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Photos by Michelle Davies | The Journal Gazette
Parkview’s Denna Jacquay, left, accepts the Diversity and Leadership Award on Tuesday at Grand Wayne Center from Fort Wayne Urban League officials Jonathon Ray, CEO and president, and Antoinette Francher-Donald.
Urban League Business Opportunity Awards

Honoring diversity as NBA cracks down

Andre Patterson receives the Rising Star Award at Tuesday’s Fort Wayne Urban League Business Opportunity Day.
Mark Giaquinta, left, and Jordan Lebamoff, right, representing Fort Wayne Community Schools, accepted the Fort Wayne Urban League’s Diversity and Leadership Award.
City Councilman Glynn Hines received the Trailblazer Award.
Lessard

On a day the Fort Wayne Urban League praised companies and individuals for diversity, a story playing out on the national stage proved a polar opposite.

Parkview Health, Fort Wayne Community Schools, City Councilman Glynn Hines and IPFW diversity outreach coordinator Andre Patterson were recognized Tuesday during the inaugural Business Opportunity Day Awards luncheon.

About 50 people attended the event at Grand Wayne Center.

Award recipients were praised for championing equal opportunity and economic development in Fort Wayne.

In New York, about a couple of hours after the awards presentation, NBA Commissioner Adam Silver banned Los Angeles Clippers owner Donald Sterling from the NBA for life in response to racist comments he allegedly made in a recorded conversation.

Silver also fined the billionaire businessman $2.5 million and will seek to force him to sell the basketball franchise.

Herman Lessard, a senior vice president with the National Urban League in New York, was in Fort Wayne on Tuesday to kick off the awards ceremony.

He said his organization is buzzing about the Sterling situation.

Among other things, the owner reportedly chastised his girlfriend for being with black people in public.

“I can’t say I was shocked, but surprised,” Lessard said, speaking about the secretly taped recordings of Sterling. “It’s obvious he’s living in the past and is a dying breed. The people and companies, like the ones we’re honoring, are the future.”

Parkview and FWCS received the Fort Wayne Urban League Diversity and Leadership Award that recognizes individuals, organizations or corporations for dedication and commitment to equality in the workplace, supplier utilization and community investments.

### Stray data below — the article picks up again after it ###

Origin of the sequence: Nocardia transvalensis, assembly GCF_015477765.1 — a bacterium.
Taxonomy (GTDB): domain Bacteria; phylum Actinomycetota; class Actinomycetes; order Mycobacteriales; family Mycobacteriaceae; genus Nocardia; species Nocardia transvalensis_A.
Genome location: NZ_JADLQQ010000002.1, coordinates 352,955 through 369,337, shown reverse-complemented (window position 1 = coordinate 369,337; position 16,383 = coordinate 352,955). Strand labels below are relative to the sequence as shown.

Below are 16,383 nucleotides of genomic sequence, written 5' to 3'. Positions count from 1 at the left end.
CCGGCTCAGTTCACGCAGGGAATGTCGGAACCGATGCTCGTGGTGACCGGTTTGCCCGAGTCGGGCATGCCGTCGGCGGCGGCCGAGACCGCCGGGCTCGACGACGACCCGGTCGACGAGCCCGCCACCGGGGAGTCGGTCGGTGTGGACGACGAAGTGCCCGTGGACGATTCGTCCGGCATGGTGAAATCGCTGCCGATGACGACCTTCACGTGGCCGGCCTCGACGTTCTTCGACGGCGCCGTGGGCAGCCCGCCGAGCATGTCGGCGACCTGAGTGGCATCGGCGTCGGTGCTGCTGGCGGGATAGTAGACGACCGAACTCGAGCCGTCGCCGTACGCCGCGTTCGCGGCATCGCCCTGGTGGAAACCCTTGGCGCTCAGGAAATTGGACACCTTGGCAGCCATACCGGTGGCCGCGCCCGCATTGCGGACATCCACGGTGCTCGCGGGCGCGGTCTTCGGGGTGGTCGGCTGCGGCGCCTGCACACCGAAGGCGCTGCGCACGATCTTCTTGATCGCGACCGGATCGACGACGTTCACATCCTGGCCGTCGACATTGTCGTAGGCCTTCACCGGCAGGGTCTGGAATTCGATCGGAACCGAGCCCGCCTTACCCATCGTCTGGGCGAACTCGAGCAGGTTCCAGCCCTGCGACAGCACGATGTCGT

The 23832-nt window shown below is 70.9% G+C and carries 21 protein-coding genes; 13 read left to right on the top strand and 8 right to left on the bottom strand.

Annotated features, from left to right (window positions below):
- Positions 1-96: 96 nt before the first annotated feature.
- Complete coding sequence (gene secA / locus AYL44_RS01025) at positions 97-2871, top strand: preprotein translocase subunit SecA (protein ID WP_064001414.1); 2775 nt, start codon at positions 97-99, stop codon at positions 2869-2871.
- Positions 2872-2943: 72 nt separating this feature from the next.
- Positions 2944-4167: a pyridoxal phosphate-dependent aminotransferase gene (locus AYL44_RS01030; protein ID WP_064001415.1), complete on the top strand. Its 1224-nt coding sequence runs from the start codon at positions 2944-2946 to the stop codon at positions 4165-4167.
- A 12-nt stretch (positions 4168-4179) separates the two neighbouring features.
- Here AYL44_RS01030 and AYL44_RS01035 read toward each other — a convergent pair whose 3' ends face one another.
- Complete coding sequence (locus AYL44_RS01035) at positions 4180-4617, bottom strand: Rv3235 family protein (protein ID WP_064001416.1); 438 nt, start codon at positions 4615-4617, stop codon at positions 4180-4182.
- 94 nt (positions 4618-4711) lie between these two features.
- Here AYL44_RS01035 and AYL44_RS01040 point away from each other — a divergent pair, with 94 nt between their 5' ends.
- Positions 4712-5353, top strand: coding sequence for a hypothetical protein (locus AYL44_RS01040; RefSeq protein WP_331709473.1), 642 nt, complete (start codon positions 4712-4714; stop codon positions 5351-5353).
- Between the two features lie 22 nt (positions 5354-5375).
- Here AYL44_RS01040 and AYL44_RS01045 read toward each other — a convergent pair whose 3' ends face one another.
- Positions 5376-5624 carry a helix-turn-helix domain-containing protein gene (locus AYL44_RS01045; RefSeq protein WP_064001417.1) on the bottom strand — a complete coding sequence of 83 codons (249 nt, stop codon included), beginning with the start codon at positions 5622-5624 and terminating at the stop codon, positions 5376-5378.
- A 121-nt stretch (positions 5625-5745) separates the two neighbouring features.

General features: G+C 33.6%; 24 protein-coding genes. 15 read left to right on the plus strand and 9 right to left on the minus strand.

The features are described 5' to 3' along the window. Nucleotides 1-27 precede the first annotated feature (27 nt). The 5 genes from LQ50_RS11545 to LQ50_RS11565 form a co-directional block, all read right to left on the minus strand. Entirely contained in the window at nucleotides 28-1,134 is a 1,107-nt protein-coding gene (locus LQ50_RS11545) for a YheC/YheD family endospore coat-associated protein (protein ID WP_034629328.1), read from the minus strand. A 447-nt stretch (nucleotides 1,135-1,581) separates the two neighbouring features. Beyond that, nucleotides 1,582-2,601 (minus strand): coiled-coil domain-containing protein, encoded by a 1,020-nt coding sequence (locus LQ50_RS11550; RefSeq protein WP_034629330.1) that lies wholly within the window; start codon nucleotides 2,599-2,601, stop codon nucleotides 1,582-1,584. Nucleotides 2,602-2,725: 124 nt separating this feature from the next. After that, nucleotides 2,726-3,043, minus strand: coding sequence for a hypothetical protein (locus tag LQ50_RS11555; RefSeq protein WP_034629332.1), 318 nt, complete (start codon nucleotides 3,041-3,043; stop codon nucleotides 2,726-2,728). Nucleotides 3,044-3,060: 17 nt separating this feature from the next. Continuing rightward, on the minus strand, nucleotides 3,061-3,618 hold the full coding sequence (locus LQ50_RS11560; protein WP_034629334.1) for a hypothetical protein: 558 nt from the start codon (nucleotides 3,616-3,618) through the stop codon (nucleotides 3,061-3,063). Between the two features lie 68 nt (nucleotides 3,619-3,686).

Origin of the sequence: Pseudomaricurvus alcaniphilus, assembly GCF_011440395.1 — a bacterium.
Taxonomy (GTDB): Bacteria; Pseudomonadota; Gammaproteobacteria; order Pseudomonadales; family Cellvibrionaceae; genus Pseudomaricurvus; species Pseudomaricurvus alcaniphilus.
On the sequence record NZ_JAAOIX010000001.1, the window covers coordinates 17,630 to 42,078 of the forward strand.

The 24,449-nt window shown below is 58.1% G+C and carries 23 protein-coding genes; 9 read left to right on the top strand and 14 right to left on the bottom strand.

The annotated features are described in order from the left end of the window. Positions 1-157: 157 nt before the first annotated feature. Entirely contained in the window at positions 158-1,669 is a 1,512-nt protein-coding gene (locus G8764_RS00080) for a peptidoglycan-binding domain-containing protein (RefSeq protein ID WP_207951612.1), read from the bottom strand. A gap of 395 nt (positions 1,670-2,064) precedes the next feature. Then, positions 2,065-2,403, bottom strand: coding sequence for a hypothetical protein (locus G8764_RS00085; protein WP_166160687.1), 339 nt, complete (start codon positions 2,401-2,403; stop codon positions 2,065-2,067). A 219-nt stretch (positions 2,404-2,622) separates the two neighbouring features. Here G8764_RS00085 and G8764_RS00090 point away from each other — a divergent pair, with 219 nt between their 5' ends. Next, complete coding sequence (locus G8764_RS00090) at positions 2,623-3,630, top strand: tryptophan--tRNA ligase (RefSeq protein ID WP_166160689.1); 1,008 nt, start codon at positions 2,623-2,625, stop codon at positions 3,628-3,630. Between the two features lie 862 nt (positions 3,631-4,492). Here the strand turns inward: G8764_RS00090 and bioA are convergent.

Aside from being among Fort Wayne’s largest employers, Parkview and FWCS make diversity in the workplace a priority, said Jonathan Ray, president and CEO of the local Urban League.

What is especially encouraging about the two employers is that they embrace hiring people of various ethnic backgrounds at all levels within their organizations, he said.

Hines received the Trailblazer Award for showing commitment through initiatives and exemplary service. Patterson was honored with the Rising Star Award. It is presented to a young professional who demonstrates exemplary leadership and community service through volunteer work.

Patterson is chairman of the new incarnation of the Fort Wayne Commission on African American Males. Originally formed in the late 1990s, the commission disbanded for several years until city officials resurrected it last June.

“Male achievement is the most important issue in the African-American community,” Patterson said. “Many of these young men are coming from poverty and face obstacles to their success. We have to keep them a priority because the kids growing up in these environments tend to do what their peers do.”

Gov. Mike Pence was the keynote speaker at the event. He praised the Urban League for its dedication to equality and said he is looking forward to the group celebrating its 100th anniversary in Fort Wayne in 2020.

Officials said Hines deserved the Trailblazer Award for his efforts to improve business conditions on Fort Wayne’s southeast side.

“It’s just good to know that the community recognizes the contributions you’ve made,” Hines said.

The city councilman said his focus Tuesday was on the achievements in Fort Wayne, but he is interested in how the NBA is dealing with Sterling.

“Racism is a learned behavior,” Hines said. “I think as adults, we have to show our young people how to treat all people with dignity and respect to erase the hate.”

pwyche@jg.net

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